Rideshare Scams And How To Address Them

January 18, 2018

© Farrukh Maqbool | Dreamstime

Scams, like technology, evolve when new products and services arrive.  While Uber and Lyft have made getting around easier, especially when you are visiting new place, they are also home to many old time scams that could rob you blind. So here are the scams to watch out for and how to defuse them. The straight-up cash grab.  It's a hold up without a weapon.  Your driver needs cash to pay a toll or a fee to leave the airport. However Uber and Lyft apps include al fees before you even get in the car, so a driver should never ask for cash. Explain this to your driver, never give them your credit or debit card, and when the trip ends, show them the breakdown of the fare on your app. The never-ending meter occurs when you've arrived at your destination but the driver never ends the meter.  So your $12 is now $45.  So don’t leave the ride until the trip is ended on your app. If the driver hasn’t ended it, politely ask them to do it. The phantom mess. You call for a ride after a nice and hearty dinner date.  You couldn't finish it all so you bring the leftovers home.  Mysteriously your $20 ride home has increased to $170 due to a unilaterally assessed “cleaning fee” even though your food never left the box.  This is a tough one as all rideshare agreement include a cleanup fee if the driver feels you've caused a mess in their car.  The driver must provide photographic evidence that you trashed their car. The only way to fully protect yourself is to take pictures of the inside of the car every time you leave, and always check your fares and credit card immediately so you can protest in a timely manner.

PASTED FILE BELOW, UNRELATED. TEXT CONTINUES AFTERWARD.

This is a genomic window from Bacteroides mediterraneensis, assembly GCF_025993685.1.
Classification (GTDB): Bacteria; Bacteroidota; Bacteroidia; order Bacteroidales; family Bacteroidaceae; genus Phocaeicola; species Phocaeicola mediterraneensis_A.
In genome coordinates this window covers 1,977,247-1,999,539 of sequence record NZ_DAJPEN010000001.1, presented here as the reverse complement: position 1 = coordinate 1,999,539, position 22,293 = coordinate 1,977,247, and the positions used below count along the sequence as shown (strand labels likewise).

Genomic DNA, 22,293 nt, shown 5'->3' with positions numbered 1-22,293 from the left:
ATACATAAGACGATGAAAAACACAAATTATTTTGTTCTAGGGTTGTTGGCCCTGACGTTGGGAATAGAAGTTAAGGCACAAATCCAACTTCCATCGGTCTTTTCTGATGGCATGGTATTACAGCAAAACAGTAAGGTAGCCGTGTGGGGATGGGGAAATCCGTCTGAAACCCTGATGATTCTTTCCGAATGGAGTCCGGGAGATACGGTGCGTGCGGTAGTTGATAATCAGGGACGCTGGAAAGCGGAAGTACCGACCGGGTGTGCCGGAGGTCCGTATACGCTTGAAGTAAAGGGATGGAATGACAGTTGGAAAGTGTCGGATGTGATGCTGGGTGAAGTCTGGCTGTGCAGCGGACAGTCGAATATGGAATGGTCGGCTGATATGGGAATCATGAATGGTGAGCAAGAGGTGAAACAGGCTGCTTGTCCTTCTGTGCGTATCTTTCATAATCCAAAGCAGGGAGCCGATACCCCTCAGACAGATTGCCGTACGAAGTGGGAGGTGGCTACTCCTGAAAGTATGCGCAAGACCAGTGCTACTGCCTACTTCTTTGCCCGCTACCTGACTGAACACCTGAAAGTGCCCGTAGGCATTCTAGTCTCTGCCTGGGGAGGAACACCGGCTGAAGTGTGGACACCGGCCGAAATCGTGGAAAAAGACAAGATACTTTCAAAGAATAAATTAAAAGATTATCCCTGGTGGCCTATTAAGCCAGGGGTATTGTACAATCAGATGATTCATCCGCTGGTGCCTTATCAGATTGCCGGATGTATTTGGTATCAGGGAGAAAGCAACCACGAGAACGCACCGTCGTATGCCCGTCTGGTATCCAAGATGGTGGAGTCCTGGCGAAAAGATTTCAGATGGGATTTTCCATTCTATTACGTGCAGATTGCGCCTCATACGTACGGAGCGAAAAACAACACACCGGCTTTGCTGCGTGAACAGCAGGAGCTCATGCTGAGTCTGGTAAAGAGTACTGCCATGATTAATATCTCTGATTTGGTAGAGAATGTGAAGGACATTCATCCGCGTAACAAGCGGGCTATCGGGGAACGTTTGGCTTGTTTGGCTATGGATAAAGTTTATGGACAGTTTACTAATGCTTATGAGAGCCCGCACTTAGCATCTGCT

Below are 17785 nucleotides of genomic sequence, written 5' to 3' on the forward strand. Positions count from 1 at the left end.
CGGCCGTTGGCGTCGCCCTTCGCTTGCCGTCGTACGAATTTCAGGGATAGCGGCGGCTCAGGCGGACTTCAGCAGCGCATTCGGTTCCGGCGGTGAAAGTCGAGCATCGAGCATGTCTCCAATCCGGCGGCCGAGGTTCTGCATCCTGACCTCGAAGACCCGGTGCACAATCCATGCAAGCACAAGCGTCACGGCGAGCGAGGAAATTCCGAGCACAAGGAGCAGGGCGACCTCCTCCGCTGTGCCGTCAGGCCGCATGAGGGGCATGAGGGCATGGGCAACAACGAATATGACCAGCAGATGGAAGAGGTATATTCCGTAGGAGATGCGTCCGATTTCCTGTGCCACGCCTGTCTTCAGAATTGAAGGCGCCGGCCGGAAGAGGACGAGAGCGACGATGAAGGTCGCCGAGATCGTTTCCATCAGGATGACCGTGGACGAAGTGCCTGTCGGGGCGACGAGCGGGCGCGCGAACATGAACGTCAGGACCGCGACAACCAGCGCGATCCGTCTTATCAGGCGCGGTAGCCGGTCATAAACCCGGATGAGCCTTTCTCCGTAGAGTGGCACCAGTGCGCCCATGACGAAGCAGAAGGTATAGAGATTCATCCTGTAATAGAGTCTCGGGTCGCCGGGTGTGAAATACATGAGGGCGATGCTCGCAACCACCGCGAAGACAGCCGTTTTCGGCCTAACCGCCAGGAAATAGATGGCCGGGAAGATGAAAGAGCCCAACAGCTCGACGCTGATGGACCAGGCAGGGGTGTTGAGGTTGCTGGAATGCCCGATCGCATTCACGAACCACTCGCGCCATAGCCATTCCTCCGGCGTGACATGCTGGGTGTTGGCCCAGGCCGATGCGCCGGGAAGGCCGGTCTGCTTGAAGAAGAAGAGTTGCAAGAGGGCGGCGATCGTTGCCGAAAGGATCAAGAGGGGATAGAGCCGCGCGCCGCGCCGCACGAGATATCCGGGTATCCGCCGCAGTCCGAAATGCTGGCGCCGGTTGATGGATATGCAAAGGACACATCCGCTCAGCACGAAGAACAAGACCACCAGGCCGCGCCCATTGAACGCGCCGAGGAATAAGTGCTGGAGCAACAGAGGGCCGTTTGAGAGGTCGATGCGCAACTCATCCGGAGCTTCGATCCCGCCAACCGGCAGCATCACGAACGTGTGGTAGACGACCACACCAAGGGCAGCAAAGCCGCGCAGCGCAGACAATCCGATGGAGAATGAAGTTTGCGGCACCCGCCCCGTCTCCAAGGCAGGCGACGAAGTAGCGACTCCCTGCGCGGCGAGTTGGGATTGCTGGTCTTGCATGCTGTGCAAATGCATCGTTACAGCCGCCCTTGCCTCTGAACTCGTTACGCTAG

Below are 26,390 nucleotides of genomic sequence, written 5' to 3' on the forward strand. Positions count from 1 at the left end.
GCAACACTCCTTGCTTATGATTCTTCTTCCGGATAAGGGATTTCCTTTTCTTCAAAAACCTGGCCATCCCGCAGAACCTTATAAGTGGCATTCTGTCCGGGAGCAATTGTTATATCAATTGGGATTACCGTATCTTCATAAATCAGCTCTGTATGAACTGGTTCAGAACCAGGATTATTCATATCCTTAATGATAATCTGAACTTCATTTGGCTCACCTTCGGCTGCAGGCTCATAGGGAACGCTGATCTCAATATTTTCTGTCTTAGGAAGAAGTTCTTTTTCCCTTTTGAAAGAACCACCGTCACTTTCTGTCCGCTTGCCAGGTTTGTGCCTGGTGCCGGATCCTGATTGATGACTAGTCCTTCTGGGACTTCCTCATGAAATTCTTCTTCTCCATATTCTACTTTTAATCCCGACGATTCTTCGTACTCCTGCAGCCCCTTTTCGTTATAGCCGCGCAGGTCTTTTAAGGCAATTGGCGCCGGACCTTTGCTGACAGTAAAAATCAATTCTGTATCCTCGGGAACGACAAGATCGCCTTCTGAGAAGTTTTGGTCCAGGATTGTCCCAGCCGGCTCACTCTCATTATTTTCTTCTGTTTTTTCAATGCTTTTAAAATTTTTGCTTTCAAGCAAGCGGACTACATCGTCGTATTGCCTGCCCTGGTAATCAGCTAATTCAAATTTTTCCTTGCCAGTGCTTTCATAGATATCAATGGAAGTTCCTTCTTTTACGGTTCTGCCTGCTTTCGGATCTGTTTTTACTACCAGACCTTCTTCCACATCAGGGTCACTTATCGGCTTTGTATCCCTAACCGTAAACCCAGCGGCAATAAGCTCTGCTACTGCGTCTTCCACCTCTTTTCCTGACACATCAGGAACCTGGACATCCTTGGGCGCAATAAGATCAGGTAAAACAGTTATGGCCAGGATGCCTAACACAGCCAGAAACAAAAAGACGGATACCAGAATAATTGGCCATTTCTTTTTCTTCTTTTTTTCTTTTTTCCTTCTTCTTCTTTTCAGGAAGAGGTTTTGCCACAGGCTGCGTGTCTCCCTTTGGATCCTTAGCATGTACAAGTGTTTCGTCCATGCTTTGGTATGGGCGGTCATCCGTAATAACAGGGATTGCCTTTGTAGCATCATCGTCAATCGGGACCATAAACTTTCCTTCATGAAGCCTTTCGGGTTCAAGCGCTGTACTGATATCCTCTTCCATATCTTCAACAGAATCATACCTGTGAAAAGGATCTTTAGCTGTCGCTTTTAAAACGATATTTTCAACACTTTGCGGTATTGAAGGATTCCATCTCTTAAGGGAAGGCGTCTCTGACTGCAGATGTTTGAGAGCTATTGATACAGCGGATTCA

SOURCE: Thrillist

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